The home care rule’s overtime and minimum wage protections are critical to current and future workers as the industry grows each year. In fact, home care has experienced a huge transformation over the years into a multibillion-dollar industry that is projected to keep growing as the U.S. population ages. This field has extremely high turnover rates. Investment in workers would help stabilize the workforce and make home care industry jobs the kind that will attract and retain dedicated workers.
Given Friday’s victory for the home care rule, DOL’s enforcement timeline for the rule depends on the legal actions taken by the businesses that challenged the department. Even as another challenge from the home care business associations may come, the U.S. Court of Appeals’ unanimous decision is heartening and should serve as a clear signal for states to act quickly and work to implement these basic protections for two million hardworking home care workers.
(Cross-posted from the Citizens for Tax Justice Blog)
Donald Trump’s recently released framework for immigration reform includes misleading statements about “illegal immigrants” claiming refundable tax credits. Trump claims that “illegal immigrants” received $4.2 billion in “free” tax credits in 2011 and proposes to pay for part of his immigration proposal by accepting the Treasury Inspector General for Tax Administration (TIGTA)’s “recommendation” to eliminate tax credit payments to these individuals. It’s hard to know where to start in deconstructing the inaccuracies in Trump’s statement.
First, the use of the word “free” is highly misleading, as undocumented immigrants do pay a significant amount in local, state, and federal taxes. An analysis by the Institute on Taxation and Economic Policy (ITEP) estimated that in 2012, undocumented immigrants paid $11.8 billion in state and local taxes (including about $7 billion in sales and excise taxes, $3.6 billion in property taxes, and $1.1 billion in income taxes). On top of this, the Social Security Administration’s Office of the Chief Actuary estimated that in 2010, unauthorized workers (who may be undocumented or in the country legally but without permission to work) paid $12 billion in Social Security payroll taxes net of benefits received. Since most unauthorized workers are not eligible for Social Security benefits, this group only received approximately $1 billion in benefits for the $13 billion paid in.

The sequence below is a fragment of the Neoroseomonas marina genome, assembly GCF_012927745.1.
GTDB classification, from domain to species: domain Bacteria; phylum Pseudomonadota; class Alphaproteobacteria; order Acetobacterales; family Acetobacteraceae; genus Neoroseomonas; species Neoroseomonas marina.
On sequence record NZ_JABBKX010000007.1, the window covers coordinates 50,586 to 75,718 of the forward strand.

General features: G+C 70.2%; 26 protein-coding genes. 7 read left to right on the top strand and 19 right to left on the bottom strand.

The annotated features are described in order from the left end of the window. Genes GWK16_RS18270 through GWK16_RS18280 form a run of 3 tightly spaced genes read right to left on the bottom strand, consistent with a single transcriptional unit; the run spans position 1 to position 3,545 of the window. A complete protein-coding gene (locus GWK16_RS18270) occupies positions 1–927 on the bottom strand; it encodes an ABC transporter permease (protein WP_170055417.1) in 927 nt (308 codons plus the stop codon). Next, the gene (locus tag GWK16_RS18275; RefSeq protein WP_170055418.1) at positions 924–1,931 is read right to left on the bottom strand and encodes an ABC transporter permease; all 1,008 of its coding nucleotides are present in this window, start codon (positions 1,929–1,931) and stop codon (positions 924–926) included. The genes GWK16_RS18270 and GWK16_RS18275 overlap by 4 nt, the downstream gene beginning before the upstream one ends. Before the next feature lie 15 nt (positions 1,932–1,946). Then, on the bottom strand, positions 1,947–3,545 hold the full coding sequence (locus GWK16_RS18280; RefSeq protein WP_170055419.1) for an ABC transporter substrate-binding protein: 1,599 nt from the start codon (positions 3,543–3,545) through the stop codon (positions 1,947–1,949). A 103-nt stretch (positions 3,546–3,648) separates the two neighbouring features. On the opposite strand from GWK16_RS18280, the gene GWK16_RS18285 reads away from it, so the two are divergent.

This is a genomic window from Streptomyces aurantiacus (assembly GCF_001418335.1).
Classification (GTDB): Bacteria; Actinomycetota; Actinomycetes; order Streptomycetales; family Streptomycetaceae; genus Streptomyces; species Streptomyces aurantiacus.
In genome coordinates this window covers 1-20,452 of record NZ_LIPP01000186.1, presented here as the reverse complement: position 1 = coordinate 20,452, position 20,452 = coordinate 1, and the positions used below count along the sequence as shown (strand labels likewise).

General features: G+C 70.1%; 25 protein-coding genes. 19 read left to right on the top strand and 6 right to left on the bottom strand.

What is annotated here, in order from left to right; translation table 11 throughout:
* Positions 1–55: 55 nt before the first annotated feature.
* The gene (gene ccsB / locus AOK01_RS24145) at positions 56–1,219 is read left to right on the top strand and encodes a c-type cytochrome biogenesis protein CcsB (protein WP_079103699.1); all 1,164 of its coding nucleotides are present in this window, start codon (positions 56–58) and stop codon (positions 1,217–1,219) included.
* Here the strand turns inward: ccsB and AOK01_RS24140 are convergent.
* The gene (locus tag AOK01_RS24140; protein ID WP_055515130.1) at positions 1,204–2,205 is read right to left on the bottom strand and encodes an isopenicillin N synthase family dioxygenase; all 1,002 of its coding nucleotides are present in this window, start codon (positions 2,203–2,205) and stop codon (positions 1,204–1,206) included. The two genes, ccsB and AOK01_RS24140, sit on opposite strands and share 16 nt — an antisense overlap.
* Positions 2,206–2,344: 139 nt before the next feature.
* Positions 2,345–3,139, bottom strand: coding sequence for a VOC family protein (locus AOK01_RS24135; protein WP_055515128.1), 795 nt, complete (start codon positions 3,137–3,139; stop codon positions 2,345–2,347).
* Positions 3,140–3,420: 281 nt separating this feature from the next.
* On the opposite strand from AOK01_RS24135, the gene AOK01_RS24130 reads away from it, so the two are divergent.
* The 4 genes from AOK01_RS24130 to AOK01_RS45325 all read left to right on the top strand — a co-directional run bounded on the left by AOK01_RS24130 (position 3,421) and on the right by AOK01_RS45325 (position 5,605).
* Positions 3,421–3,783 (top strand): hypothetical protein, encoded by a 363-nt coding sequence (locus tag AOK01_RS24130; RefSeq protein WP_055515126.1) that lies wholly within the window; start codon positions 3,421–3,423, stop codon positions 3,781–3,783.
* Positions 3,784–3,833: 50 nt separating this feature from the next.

Second, the $4.2 billion figure that Trump references is from a 2011 TIGTA report that actually states that families with an unauthorized worker received $4.2 billion in 2009 (not 2011) through the refundable portion of the Child Tax Credit (known as the Additional Child Tax Credit). While this may sound the same on the surface, there are a few things that should be noted. As the report explains, these credits were claimed by taxpayers using an Individual Taxpayer Identification Number (ITIN), which the IRS issues to individuals not eligible for a Social Security Number. ITINs are issued without regard to immigration status to people not authorized to work in the United States, so this group includes not just undocumented immigrants but also individuals who have immigrated legally but aren’t legally able to work.
Taxpayers using an ITIN are prohibited from receiving the Earned Income Tax Credit (EITC) but are allowed to claim the Child Tax Credit (CTC). Worth up to $1,000 per qualifying child, the CTC is intended to offset the costs of raising children. Families who owe less in taxes than their eligible Child Tax Credit amount can receive the difference through the Additional Child Tax Credit, which is paid out with their tax refund. Since the CTC is intended primarily to benefit children, it makes sense that it is the children’s immigration status, not the parents’, that qualifies a family to receive the credit, and a qualifying child can be a citizen, a U.S. national, or a resident alien. And although some portion of the $4.2 billion in Additional Child Tax Credits could be going to families with undocumented parents, nearly 80 percent of the children of undocumented immigrants are U.S. citizens.
It is also worth noting that the refundable tax credits like the EITC and CTC have immense benefits for the children in the families that receive them. There is a growing body of research showing that these credits improve educational and health outcomes for children and result in them working hard and having higher earnings as adults.
Third, while Trump says that his plan would “accept the recommendation” of TIGTA to eliminate tax credit payments to illegal immigrants, the 2012 TIGTA report that he references makes no such recommendation. In actuality, the report recommends that the IRS implement procedures to reduce the number of fraudulent ITIN applications that it approves. TIGTA’s main concern here is that people are using fraudulent documents to obtain an ITIN and using it to file fraudulent tax returns (e.g. claiming tax refunds for non-existent persons), not the use of ITINs by undocumented immigrants.
Finally, if the concern is the $4.2 billion revenue loss, Trump should look to comprehensive immigration reform that allows a path to citizenship for undocumented immigrants, which would actually increase revenues at the federal, state, and local levels. The Congressional Budget Office (CBO) estimated that the 2013 Senate comprehensive immigration reform bill would have decreased the deficit by $197 billion over ten years, as newly legal immigrants would pay $459 billion in additional taxes, while the increased government expenditures for benefits would only increase by $262 billion. Additionally, ITEP estimated that granting citizenship to all undocumented immigrants would raise more than $2.2 billion annually in state and local revenues. These revenue increases would occur because more immigrants would then be paying taxes on their income and because citizenship is likely to boost wages and therefore increase income, sales and property taxes. Trump might want to consider these benefits instead of spending all his time planning for that wall.
For more on Trump’s tax proposals, click here.